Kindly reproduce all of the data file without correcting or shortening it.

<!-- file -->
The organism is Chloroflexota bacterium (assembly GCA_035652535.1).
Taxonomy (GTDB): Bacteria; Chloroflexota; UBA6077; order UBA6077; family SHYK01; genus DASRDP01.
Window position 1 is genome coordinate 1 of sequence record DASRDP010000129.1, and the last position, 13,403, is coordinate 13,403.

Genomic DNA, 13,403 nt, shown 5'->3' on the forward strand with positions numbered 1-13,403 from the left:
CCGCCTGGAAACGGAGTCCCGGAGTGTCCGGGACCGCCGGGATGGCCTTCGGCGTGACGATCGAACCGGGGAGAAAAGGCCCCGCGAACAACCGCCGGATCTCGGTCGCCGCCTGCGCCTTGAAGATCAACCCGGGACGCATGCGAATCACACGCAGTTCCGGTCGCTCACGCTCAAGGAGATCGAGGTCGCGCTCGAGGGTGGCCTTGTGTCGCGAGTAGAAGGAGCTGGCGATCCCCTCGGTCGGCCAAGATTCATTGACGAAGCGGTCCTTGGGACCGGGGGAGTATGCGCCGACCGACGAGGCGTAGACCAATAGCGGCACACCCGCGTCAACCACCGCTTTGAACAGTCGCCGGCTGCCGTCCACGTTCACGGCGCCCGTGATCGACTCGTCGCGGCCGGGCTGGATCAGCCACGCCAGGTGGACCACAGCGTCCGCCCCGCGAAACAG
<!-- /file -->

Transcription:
The organism is Chloroflexota bacterium (assembly GCA_035652535.1).
Taxonomy (GTDB): Bacteria; Chloroflexota; UBA6077; order UBA6077; family SHYK01; genus DASRDP01.
Window position 1 is genome coordinate 1 of sequence record DASRDP010000129.1, and the last position, 13,403, is coordinate 13,403.

Genomic DNA, 13,403 nt, shown 5'->3' on the forward strand with positions numbered 1-13,403 from the left:
CCGCCTGGAAACGGAGTCCCGGAGTGTCCGGGACCGCCGGGATGGCCTTCGGCGTGACGATCGAACCGGGGAGAAAAGGCCCCGCGAACAACCGCCGGATCTCGGTCGCCGCCTGCGCCTTGAAGATCAACCCGGGACGCATGCGAATCACACGCAGTTCCGGTCGCTCACGCTCAAGGAGATCGAGGTCGCGCTCGAGGGTGGCCTTGTGTCGCGAGTAGAAGGAGCTGGCGATCCCCTCGGTCGGCCAAGATTCATTGACGAAGCGGTCCTTGGGACCGGGGGAGTATGCGCCGACCGACGAGGCGTAGACCAATAGCGGCACACCCGCGTCAACCACCGCTTTGAACAGTCGCCGGCTGCCGTCCACGTTCACGGCGCCCGTGATCGACTCGTCGCGGCCGGGCTGGATCAGCCACGCCAGGTGGACCACAGCGTCCGCCCCGCGAAACAG